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The Last Cigarette
Hugh Whitemore collaborated with Gray while he was still alive and it was Whitemore who suggested three voices for Simon, one of them a woman. So it is that Jasper Britton, Nicholas Le Prevost and Felicity Kendal all play Simon Gray as well as his family and the characters he comes up against, his wife Victoria, his friends and members of the medical profession. The last cigarette of the title is not the last cigarette that one smokes when giving up smoking, but the inevitability that with death will come what will have been the last cigarette, like the one offered to the man under sentence of death.
Richard Eyre, former artistic Director of the National Theatre, directs the three actors dressed identically and seated at identical desks and all three miming lighting cigarettes and smoking, a decision the audience is thankful for after the incessant smoking of just one actor in La Bute's Wrecks. Gray's delightful and touching observations are there: the decision not to answer the door bell leading to endless speculation as to who it might have been. The play opens with the discovery that Gray has cancer and the actors all light up, the lighting turning red and strains of the Bossa Nova as Gray recalls that he was suckled on nicotine milk from his mother. We are told of his father's affair with Little Miss Rolls and treated to revelations about the sex life of his parents through the eyes of a child. There is a whirlwind biography of Gray and his brother as he looks back on his life like the images that are meant to flicker through your mind as you are dying.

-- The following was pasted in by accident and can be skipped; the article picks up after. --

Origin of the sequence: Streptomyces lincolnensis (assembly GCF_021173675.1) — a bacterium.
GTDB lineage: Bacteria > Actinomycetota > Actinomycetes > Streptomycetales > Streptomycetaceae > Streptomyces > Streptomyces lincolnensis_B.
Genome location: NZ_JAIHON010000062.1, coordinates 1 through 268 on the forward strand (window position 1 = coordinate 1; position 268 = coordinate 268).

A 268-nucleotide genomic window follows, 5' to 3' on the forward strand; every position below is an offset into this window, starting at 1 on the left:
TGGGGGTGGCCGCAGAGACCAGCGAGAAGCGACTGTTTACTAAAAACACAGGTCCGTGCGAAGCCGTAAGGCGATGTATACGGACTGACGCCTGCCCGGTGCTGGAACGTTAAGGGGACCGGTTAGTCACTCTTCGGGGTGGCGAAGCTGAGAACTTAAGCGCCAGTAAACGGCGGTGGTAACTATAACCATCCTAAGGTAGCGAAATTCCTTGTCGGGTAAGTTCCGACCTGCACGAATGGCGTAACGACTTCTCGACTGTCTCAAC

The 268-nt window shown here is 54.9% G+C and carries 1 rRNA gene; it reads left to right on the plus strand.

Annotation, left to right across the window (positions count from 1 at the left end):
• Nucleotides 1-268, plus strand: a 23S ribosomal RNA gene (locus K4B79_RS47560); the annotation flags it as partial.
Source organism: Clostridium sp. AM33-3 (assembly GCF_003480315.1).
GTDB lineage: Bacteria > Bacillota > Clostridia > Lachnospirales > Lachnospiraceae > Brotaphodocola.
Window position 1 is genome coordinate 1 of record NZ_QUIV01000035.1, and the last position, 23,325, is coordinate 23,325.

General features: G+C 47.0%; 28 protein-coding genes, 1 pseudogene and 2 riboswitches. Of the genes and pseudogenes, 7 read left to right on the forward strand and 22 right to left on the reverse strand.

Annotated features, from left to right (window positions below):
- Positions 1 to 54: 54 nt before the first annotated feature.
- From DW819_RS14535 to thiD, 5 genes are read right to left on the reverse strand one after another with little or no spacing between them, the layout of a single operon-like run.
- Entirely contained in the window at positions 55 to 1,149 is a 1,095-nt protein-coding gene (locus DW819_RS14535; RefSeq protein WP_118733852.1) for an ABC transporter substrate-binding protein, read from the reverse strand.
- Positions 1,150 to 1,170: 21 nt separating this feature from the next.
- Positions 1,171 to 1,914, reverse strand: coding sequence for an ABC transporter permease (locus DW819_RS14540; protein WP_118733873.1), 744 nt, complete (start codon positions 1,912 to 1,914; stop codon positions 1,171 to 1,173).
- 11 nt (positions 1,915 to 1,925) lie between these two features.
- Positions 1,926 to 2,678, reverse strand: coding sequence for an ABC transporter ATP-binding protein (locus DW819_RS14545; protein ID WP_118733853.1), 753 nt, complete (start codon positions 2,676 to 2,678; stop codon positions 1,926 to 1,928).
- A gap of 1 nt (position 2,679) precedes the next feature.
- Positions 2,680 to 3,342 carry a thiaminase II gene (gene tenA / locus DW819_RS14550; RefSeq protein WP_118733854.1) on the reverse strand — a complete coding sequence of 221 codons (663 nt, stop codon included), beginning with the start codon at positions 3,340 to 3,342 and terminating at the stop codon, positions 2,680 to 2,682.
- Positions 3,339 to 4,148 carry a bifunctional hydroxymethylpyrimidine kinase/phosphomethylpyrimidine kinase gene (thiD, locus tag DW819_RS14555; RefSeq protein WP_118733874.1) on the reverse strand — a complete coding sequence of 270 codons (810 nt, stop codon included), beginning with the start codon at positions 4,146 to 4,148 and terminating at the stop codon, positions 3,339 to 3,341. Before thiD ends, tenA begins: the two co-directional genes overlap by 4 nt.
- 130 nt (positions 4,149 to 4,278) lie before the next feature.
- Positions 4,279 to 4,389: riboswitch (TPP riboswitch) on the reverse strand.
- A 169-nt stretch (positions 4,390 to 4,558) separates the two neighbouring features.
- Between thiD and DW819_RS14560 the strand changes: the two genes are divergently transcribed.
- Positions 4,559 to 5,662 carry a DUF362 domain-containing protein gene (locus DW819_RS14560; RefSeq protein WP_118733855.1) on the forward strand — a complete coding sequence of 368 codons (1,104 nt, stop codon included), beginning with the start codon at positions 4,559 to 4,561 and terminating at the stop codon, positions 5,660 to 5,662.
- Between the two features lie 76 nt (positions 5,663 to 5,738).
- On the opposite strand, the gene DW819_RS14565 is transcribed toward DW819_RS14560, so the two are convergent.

The first act has the strange sensation of being a monologue delivered by three people, curiously distracting as we try to work out Gray's character and personality from each of the three identities. The backdrop is often a projected photograph of Gray with a lit cigarette and smoke curling upwards. In the second act it all comes together with a homage to the cigarette, both stylish and funnier. There are detailed descriptions of the patients waiting at the cancer clinic of Dr Rootle, the gloomy "Chipmunk of Doom" oncologist and the smooth charmer, Welsh consultant, Mr Morgan Morgan who blurts out the terrible news that Gray has only a year to live. Here we see Gray's writer's imagination as he pictures the lines of corpses that have gone before at this clinic. There are also some precious moments on holiday in Crete with his wifem with the sun and sea and Greek landscape, or the description of dinner with the Pinters (Harold Pinter similarly determined not to let throat cancer conquer him).
Effective as this dramatic piece is, I must read Simon Gray's autobiographies, all three packaged together in a box which is a large version of a flip top cigarette packet, because the true test of a writer is on the page, an intimacy between writer and reader and imagination. I have read some of Gray's books and greatly enjoyed them and that is his legacy to us all— some excellent plays and writing that brims over with wit, honesty and perception.
Retold by Tina Packer of Shakespeare & Co.
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